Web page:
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World War II Oil Storage Tunnels

Home > Darwin > Unusual Things to do | Tours | Quirky | Places of Interest | Museums
by Amanda I (subscribe)
I'm a freelance travel writer living in Brisbane. Visit my blog at www.aussieglobetrotter.net.
Published November 22nd 2018
A unique history
I'm standing in a huge, dark and eerie tunnel. Water is dripping. I'm in awe: this tunnel was built using just picks and shovels.



I'm touring the World War II Oil Storage Tunnels. Nestled beside the Darwin Wharf precinct, these tunnels are a unique tourist attraction.



When Darwin was bombed in 1942 and 1943 its oil supplies were destroyed. As a result, the Civil Construction Corps began work on eight underground storage tunnels.



It is believed that as many as 400 men helped build the tunnels. Conditions were difficult and industrial action slowed the construction progress. Only five of the tunnels were completed when the war ended.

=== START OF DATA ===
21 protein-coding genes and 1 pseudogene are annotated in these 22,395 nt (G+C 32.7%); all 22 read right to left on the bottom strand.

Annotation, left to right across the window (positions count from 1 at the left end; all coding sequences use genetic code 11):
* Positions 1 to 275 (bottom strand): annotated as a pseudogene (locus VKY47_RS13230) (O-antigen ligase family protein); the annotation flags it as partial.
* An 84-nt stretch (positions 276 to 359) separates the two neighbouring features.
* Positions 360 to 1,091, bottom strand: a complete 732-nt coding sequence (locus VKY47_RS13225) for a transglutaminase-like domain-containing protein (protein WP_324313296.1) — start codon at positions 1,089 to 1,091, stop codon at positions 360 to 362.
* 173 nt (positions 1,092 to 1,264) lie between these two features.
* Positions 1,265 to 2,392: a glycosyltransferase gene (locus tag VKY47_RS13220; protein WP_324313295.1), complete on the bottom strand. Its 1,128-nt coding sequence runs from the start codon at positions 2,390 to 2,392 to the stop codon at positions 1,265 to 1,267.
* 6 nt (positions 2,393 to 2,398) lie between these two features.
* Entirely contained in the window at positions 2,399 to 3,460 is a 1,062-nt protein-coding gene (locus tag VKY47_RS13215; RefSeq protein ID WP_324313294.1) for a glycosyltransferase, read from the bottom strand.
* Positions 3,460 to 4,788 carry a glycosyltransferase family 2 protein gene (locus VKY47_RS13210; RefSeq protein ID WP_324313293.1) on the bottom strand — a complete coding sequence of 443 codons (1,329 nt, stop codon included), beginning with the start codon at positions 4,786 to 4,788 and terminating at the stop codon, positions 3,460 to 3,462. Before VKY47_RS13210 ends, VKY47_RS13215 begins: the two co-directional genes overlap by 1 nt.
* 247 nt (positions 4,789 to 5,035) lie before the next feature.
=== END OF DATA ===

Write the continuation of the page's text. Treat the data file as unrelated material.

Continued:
The tunnels were never used for bulk oil storage, although aircraft fuel for the RAF and RAAF was stored in tunnels 5 and 6 in the 1950s.

Although concrete and steel lined the tunnels, it was apparent in 1945 that the tunnels leaked. The water seeped between the steel and concrete, creating corrosion and it was deemed too expensive to fix. After a period of heavy rain, the system became inoperable.



Allow 30-45 minutes for this self-paced tour. Interpretation boards and photos line the tunnel walls providing fascinating insight into Darwin's rich history. Books are for sale at the entrance and the knowledgeable gate keepers are available to answer any questions.

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Why? Historical tour
When: May to September 9am–4pm, October to April 9am–1pm
Phone: (08) 8985 6322
Where: WWII Oil Storage Tunnels
Cost: $8 for an adult
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